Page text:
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The speaker is a woman of unknown age and education level from Booneville, Kentucky; she was recorded in 1965.



County: Owsley
State: KY

Commentary:
Although its current population is under 100, Booneville is the county seat of Owsley County. In this segment the speaker talks about Edward O. Robinson, a well-known local businessman and philanthropist. She discusses the E.O. Robinson Mountain Fund, which was created in the 1920s as a way for Robinson to give something back to the communities where he made his fortune in lumber. Still active, the fund provides educational opportunities for young people in various eastern Kentucky counties.
Inf: Well, well, Mr. Robinson wanted us to do something that would supplement the work of the rural schools.

FW#1: Oh, that E.O. Robinson?

Inf: Yes [FW#1: Oh]. It???s the man whose money we operate on. And Mr. Robinson uh, uh, was a lumberman and made money in eastern Kentucky and he wanted to leave some of it to be used for, uh for the people where he made it [FW#2: Yeah]. And he was not particular interested in establishing a school and bringing children in. He, he wanted children to live in their homes. He wanted the influence of the parents with them. And uh so we, we the first thing we did was to have, uh, a traveling library. And we started, when we came here, the highway was being built, between Jackson and Hazard. And we uh, with one of the board members of the Mountain Fund, I say Mountain Fund and I mean E.O. Robinson Mountain Fund, one of the men helped me choose this spot. And uh, the highway was just being graded up in front of our place. But that fall, we bought the land in March.

FW#1: Yeah, what year?

Inf: 1930.

FW#1: 1930?

Inf: Yes. We bought the land in March 1930, and because the log house built fast, faster than any other house I could think of, then, and we like log houses, we got a man to deliver us logs and built the log house down there, by the roadside, and we moved in it in July of 1930. It wasn???t completed, but it was all right to live in through the warm weather. There were, uh, five schools, road schools that we found we could reach that fall. So we took uh, our Ford, we???d bought a car in the meantime, and uh, just put boxes of books on the back seat.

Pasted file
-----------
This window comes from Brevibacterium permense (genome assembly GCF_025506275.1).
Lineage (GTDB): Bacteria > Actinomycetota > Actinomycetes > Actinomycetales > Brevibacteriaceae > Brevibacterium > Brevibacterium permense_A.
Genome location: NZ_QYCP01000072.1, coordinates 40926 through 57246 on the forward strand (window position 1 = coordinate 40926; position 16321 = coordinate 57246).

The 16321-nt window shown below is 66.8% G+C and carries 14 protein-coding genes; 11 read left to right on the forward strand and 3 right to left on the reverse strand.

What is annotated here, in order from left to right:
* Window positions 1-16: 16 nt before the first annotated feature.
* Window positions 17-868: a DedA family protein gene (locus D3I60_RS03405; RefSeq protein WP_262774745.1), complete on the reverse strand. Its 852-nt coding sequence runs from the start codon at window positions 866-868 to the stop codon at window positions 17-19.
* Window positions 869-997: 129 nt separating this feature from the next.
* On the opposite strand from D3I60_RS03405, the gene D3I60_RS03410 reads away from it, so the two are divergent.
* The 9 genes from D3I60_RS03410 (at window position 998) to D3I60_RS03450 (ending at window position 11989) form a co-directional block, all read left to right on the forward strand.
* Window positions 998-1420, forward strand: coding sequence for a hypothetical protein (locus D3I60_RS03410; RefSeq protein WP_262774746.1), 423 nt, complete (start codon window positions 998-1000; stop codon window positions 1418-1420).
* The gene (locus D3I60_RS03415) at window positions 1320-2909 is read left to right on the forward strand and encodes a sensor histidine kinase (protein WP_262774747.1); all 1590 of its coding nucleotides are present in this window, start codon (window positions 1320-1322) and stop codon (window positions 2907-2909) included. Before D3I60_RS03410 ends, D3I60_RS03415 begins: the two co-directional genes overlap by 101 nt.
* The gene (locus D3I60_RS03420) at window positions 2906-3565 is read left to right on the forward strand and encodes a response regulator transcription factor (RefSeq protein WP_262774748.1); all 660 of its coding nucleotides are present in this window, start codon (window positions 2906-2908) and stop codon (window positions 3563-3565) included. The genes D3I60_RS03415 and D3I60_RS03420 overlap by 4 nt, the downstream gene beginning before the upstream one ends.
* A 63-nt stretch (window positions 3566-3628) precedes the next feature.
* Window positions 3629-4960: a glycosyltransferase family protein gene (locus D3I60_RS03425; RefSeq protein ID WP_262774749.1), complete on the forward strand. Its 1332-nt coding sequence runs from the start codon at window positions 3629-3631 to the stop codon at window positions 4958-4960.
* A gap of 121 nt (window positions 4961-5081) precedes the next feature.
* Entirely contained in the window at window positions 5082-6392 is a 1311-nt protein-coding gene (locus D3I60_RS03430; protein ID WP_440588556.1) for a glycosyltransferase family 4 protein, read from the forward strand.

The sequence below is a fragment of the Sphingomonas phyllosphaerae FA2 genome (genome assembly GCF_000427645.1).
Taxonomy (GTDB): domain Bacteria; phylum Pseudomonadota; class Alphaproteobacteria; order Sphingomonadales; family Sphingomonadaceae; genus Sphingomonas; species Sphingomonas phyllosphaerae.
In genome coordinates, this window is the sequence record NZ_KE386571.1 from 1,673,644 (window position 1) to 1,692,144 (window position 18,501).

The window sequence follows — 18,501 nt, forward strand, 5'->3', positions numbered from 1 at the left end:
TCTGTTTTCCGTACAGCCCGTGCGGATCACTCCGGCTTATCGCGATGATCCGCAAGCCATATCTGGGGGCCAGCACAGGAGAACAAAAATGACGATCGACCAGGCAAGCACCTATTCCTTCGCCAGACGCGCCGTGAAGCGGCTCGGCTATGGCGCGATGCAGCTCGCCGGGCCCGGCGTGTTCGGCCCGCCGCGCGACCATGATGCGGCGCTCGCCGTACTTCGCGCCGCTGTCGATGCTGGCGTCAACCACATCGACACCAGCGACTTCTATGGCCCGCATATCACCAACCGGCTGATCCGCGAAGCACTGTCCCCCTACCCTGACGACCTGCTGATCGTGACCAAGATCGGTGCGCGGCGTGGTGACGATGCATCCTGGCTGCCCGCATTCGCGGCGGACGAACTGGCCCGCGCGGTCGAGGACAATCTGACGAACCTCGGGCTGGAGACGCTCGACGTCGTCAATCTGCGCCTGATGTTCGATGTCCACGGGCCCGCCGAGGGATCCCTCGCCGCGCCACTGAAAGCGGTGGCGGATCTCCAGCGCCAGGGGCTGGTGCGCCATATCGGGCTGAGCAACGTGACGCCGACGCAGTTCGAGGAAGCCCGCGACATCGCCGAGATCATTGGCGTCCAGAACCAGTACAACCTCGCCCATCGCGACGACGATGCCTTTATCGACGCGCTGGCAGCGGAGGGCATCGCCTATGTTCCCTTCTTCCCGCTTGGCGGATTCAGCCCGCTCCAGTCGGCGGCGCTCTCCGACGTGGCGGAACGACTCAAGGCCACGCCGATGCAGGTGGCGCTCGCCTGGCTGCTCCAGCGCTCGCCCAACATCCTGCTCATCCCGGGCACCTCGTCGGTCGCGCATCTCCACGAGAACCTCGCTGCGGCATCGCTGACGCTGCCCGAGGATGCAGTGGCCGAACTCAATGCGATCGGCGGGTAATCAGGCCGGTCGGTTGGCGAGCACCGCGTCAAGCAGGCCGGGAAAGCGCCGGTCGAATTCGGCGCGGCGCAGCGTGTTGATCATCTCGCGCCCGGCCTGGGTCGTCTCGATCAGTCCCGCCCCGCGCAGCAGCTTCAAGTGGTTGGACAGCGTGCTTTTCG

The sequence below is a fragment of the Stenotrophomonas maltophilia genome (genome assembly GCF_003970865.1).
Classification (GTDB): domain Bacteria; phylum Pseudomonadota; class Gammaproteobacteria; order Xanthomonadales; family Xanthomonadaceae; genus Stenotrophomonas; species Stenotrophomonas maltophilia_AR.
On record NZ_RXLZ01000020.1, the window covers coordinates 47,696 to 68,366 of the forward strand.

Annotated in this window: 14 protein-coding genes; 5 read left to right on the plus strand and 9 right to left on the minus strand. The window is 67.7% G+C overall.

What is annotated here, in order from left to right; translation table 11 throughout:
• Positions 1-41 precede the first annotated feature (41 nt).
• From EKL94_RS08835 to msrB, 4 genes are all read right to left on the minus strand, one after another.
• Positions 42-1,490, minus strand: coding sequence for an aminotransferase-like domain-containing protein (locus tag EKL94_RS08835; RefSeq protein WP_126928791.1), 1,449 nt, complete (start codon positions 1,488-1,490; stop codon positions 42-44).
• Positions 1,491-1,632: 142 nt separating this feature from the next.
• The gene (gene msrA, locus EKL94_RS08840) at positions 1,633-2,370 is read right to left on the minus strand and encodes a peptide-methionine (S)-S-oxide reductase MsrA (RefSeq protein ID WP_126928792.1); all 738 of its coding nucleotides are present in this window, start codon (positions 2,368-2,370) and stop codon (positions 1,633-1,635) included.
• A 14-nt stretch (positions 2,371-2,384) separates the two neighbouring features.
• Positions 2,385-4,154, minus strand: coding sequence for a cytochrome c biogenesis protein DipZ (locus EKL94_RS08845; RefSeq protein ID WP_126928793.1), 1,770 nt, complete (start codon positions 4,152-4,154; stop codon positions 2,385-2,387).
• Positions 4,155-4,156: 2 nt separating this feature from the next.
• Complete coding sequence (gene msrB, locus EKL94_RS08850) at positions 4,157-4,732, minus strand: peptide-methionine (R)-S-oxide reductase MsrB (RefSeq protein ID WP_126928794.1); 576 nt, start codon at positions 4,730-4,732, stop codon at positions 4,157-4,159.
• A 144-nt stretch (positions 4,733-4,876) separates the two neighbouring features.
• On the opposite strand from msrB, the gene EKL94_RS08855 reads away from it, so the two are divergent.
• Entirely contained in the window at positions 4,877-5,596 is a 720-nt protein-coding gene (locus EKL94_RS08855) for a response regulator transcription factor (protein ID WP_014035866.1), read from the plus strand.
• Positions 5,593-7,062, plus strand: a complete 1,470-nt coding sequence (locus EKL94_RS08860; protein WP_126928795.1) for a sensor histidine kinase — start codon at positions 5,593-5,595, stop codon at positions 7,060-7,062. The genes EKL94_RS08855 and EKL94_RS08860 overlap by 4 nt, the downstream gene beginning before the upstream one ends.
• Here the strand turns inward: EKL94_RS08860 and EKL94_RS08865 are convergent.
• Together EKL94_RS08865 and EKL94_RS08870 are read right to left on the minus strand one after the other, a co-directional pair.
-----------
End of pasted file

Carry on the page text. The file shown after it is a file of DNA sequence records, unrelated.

FW#2: Where???d you get your books?

Inf: Uh, some of the books were given us, and we bought some. We, we buy all of our books now [FW#2: Yes]. But some of our books were given us then, and we bought some. And we went to these schools. We took an oilcloth. I had a big square, uh, of oilcloth, and just spread it on the ground, and took the s-, books off the back seat uh, of the car, the boxes of books. And I didn???t spread out more than thirty or fifty books on the ground. And the children just squatted around the, uh, oilcloth. And one little girl, I remember, came down, and she just spread her arms out and said, ???Oh!??? Just like that, you know. And just looked at the books before she chose one. And uh, the children seemed very grateful, and very glad to have them.


The speaker is a woman of unknown age and education level from Booneville, Kentucky; she was recorded in 1965.



County: Owsley
State: KY

Commentary:
The county seat of Owsley County, Booneville is in east central Kentucky and has a current population of under 100. The city was named after Daniel Boone, who became fond of the area while working as a surveyor. Boone eventually bought a piece of land on which he had a favorite camping spot, located about a mile from the present-day town. In this segment the speaker talks about her strong religious beliefs.
Inf: I believe you???ll have better luck. God will bless you. (xx) don???t trust in God and do his way, but I read his book. I tell you, if you don???t-, if you go by that, you won???t be mean to nobody. You???ll give, won???t you? To???

FW: That???s right.

Inf: Yes, indeed [FW: That???s right], you???ll give. It???s in the Bible. Giving???s in there. Everything???s in the Bible I???m not afraid to do.

FW: All right, do you go to church every Sunday?

Inf: Yeah. Uh, no, not every Sunday. Our???n don???t hold every Sunday.

FW: Oh, I see.

Inf: No, but my family goes. They go to Sunday school every Sunday [FW: Mm-hmm]. But I???m got disabled from going. And this Sunday school belongs to the Presbyterians [pronc: Presmyterians], and I belong to the Baptist, but I w-, I, I ain???t never a bit contrary. I like that there Presbyterian preacher as good as I do the Baptist. He???s a bitter tongue [laughter], as far as being good to me.

FW: Is that in Buckhorn?

Inf: No, he???s up here in Mor-, o-, on, th-, this creek. Morris Fork, we call it.

FW: Morris Fork.

Inf: Yes. He lives on the Morris Fork. And he sure is all, he never pass that road, he???ll blow, he???ll holler at me, and he treats me so nice that I like him, but still a lot, of what I, I ain???t never gonna change churches. I don???t never go to his church, but I go to the Baptist church all the time. I go, though, whenever they have buryings now sometimes, when they have. He don???t care. Now he knows I ain???t able to go now [FW: Mm-hmm]. And never does insist on me to come [FW: Mm-hmm]. But I go now when they have any to-do, any nice parade or anything, well I???ll [tape cuts out] go, I do, I like [tape cuts out] (the nearest drive).

FW: Now you???ve enjoyed living, haven???t you?

Inf: Lord, yes [tape cuts out]. I???ll say that I believe every Christian???ll enjoy living. Don???t you really enjoy it, whole lot? I enjoy it [FW: We ought to]. I enjoy it. I had a mother that was a [tape cuts out], had a heart in a million. She taught us to, no matter how poor we got, to be satisfied. If we got poor, but I???ve always had plenty to go for, and never been about money.

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